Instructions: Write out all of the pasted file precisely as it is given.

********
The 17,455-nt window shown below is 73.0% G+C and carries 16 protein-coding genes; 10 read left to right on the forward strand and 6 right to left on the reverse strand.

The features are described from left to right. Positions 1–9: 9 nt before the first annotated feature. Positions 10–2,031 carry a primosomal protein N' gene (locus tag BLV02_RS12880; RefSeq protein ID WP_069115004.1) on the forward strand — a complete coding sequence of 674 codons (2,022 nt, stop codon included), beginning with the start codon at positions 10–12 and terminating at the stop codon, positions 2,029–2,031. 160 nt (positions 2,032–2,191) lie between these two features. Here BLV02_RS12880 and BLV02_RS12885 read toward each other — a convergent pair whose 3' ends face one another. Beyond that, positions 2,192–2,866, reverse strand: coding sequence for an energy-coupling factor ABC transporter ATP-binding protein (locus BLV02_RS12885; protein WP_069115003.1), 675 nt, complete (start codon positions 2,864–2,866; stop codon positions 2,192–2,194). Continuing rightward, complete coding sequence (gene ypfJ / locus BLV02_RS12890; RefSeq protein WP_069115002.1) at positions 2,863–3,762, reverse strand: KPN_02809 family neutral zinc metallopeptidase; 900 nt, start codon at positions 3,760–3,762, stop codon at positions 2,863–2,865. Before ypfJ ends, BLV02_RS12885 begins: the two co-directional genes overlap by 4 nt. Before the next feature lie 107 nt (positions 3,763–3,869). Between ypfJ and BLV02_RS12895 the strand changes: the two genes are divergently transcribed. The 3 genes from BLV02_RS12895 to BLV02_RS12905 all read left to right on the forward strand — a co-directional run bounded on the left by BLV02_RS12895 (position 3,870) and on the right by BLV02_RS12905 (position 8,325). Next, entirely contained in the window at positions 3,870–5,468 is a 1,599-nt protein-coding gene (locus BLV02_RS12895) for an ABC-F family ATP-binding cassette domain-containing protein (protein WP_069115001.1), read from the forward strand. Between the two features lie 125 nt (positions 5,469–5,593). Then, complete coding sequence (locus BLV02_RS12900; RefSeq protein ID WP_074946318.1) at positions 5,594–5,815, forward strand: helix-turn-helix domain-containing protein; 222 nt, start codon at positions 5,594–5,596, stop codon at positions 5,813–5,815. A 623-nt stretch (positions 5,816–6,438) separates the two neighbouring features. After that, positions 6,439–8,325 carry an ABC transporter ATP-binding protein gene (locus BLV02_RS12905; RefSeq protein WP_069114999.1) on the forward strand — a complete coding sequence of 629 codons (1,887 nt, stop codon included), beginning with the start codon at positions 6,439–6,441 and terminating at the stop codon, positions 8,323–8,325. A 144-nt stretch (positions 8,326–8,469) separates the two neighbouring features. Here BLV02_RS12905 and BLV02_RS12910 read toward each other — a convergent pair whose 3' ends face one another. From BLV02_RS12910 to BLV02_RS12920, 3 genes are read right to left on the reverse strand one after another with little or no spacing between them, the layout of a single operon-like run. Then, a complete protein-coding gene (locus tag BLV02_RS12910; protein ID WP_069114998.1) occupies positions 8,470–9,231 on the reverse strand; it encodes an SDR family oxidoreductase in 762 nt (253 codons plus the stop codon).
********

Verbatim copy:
The 17,455-nt window shown below is 73.0% G+C and carries 16 protein-coding genes; 10 read left to right on the forward strand and 6 right to left on the reverse strand.

The features are described from left to right. Positions 1–9: 9 nt before the first annotated feature. Positions 10–2,031 carry a primosomal protein N' gene (locus tag BLV02_RS12880; RefSeq protein ID WP_069115004.1) on the forward strand — a complete coding sequence of 674 codons (2,022 nt, stop codon included), beginning with the start codon at positions 10–12 and terminating at the stop codon, positions 2,029–2,031. 160 nt (positions 2,032–2,191) lie between these two features. Here BLV02_RS12880 and BLV02_RS12885 read toward each other — a convergent pair whose 3' ends face one another. Beyond that, positions 2,192–2,866, reverse strand: coding sequence for an energy-coupling factor ABC transporter ATP-binding protein (locus BLV02_RS12885; protein WP_069115003.1), 675 nt, complete (start codon positions 2,864–2,866; stop codon positions 2,192–2,194). Continuing rightward, complete coding sequence (gene ypfJ / locus BLV02_RS12890; RefSeq protein WP_069115002.1) at positions 2,863–3,762, reverse strand: KPN_02809 family neutral zinc metallopeptidase; 900 nt, start codon at positions 3,760–3,762, stop codon at positions 2,863–2,865. Before ypfJ ends, BLV02_RS12885 begins: the two co-directional genes overlap by 4 nt. Before the next feature lie 107 nt (positions 3,763–3,869). Between ypfJ and BLV02_RS12895 the strand changes: the two genes are divergently transcribed. The 3 genes from BLV02_RS12895 to BLV02_RS12905 all read left to right on the forward strand — a co-directional run bounded on the left by BLV02_RS12895 (position 3,870) and on the right by BLV02_RS12905 (position 8,325). Next, entirely contained in the window at positions 3,870–5,468 is a 1,599-nt protein-coding gene (locus BLV02_RS12895) for an ABC-F family ATP-binding cassette domain-containing protein (protein WP_069115001.1), read from the forward strand. Between the two features lie 125 nt (positions 5,469–5,593). Then, complete coding sequence (locus BLV02_RS12900; RefSeq protein ID WP_074946318.1) at positions 5,594–5,815, forward strand: helix-turn-helix domain-containing protein; 222 nt, start codon at positions 5,594–5,596, stop codon at positions 5,813–5,815. A 623-nt stretch (positions 5,816–6,438) separates the two neighbouring features. After that, positions 6,439–8,325 carry an ABC transporter ATP-binding protein gene (locus BLV02_RS12905; RefSeq protein WP_069114999.1) on the forward strand — a complete coding sequence of 629 codons (1,887 nt, stop codon included), beginning with the start codon at positions 6,439–6,441 and terminating at the stop codon, positions 8,323–8,325. A 144-nt stretch (positions 8,326–8,469) separates the two neighbouring features. Here BLV02_RS12905 and BLV02_RS12910 read toward each other — a convergent pair whose 3' ends face one another. From BLV02_RS12910 to BLV02_RS12920, 3 genes are read right to left on the reverse strand one after another with little or no spacing between them, the layout of a single operon-like run. Then, a complete protein-coding gene (locus tag BLV02_RS12910; protein ID WP_069114998.1) occupies positions 8,470–9,231 on the reverse strand; it encodes an SDR family oxidoreductase in 762 nt (253 codons plus the stop codon).